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Ammo Marketing


These guys are doing some cool work. They’re called Ammo Marketing. But I’m worried. They do great product launches and they make a big splash and they do all the right things in terms of identifying the right influencers and getting their clients products in front of them, but then what? Giving brand evangelists like musicians, bar tenders and triathletes free premium beer, exotic liquor and fancy sports drinks is going to convert a few people and a few of their friends, possibly even a lot of people and a lot of their friends, but then the impact is slowly going to slip away. Ammo marketing is a great start, but unless brands follow up the initial splash by genuinely engaging their customers over the next few years, they’ll just get dazzled by the next big splash that comes along.

If I can take the analogy quite literally, Ammo marketing is exactly what the CIA did in Afghanistan in the 1970s — they gave a bunch of villagers ammunition (rocket launchers) to shoot down Soviet helicopters. It resulted in a small victory in the Cold War, but the end result was disastrous because the CIA failed to maintain the dialogue with their customers. Giving a bunch of cool bands free beer in the hope that the audience will switch brands as well isn’t any more effective in the long run unless you keep the dialogue going.

This dialogue is called social media marketing. And like most things, America isn’t very good at it.

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3 Responses to Ammo Marketing

  1. Gary Stein says:


    My name is Gary Stein. I run the strategy department here at Ammo Marketing. Thanks for the post and for the recognition.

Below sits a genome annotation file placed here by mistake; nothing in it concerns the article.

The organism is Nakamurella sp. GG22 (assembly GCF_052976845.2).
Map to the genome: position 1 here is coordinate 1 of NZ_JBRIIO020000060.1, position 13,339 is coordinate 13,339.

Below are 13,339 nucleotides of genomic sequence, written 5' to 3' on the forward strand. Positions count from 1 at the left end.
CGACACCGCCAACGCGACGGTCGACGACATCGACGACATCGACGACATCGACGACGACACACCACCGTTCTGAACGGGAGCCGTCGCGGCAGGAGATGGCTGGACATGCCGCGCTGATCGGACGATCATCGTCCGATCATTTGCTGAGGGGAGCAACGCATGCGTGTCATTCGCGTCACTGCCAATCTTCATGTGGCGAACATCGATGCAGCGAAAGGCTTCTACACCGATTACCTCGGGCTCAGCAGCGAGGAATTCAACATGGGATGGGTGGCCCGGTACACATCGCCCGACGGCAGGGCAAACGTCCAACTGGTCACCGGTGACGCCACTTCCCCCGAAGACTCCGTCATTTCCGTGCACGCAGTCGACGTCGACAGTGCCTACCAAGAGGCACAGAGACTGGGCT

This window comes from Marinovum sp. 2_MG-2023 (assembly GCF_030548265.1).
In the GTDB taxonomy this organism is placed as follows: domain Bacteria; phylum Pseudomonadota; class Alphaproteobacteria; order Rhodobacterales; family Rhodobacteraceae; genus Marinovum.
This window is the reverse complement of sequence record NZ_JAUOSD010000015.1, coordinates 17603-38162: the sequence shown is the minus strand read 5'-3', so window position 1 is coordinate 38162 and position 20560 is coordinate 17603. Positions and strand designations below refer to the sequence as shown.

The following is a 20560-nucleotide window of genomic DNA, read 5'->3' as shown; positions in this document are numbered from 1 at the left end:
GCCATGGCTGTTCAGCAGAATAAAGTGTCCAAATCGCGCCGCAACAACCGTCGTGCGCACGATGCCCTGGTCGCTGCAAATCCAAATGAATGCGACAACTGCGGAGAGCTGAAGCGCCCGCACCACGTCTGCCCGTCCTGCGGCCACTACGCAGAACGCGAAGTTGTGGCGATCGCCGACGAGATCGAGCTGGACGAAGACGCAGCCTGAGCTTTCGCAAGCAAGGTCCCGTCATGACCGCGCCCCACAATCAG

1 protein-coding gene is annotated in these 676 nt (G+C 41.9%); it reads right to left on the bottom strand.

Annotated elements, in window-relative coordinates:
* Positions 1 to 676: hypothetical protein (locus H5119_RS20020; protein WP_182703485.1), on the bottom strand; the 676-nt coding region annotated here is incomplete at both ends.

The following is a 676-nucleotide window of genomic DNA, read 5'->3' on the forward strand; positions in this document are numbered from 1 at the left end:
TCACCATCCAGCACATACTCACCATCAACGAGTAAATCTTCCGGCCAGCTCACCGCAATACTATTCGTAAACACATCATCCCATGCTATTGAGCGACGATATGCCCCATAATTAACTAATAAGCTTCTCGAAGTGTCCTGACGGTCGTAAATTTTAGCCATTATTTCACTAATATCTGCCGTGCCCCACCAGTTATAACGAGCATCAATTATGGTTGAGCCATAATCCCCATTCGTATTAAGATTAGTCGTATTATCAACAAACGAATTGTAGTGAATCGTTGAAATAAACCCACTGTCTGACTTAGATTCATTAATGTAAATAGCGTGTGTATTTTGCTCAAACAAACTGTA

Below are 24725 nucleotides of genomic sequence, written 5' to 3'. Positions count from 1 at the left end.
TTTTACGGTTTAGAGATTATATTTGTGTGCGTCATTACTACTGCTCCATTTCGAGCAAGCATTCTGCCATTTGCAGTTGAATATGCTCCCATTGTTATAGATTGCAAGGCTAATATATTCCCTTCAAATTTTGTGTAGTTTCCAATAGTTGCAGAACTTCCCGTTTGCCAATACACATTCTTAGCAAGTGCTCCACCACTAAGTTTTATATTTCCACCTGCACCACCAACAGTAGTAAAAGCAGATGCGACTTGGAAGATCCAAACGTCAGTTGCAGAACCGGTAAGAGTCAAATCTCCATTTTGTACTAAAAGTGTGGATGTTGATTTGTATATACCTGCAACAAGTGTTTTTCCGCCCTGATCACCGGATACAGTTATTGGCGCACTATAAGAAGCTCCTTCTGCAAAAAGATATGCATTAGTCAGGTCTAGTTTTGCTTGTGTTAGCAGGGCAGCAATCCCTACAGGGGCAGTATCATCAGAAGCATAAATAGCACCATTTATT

You bring up a key point about the nature of the work that we do. We focus on achieving a business goal, just like traditional advertising. That is, our briefs have things like “raise awareness” and “connect to new market” or “increase consideration”. We are a marketing agency, not a creator of spectacles.

    So, that means, if we do create a spectacle, it serves a marketing purpose. And, even more, we find ways to make sure that the spectacle generates some message momentum so that the effect lasts longer than just the spectacle itself.

    Lastly, there’s also this strange side-effect: once we do a project we have achieved the business goals, but have also generate a bunch of real relationships with real people.

    Those relationships, in our view, are an asset. In fact, we can put a (rough) financial value on it. The problem, though, as you note, is that the value very rapidly depreciates if nothing is done to nuture it.

    Thanks again.

  2. admin says:

    Thanks Gary. As I said I like your work, but if you recognise the problem too, why exactly aren’t you doing something to nurture those relationships over the long term?

  3. Gary Stein says:

    Well, as you can imagine, it depends on the client and the project that we’ve been given. The good news is that we get a lot of return customers and repeat clients. On one project (for example) we’re deep into our third phase and our second year.

    It’s always our hope that we can work closely with our clients to grow the relationships–at the end of the day, it is a relationship between the brand and the consumer that we’ve generated. Our great hope (and strategic recommendation) is always around growing these relationships.

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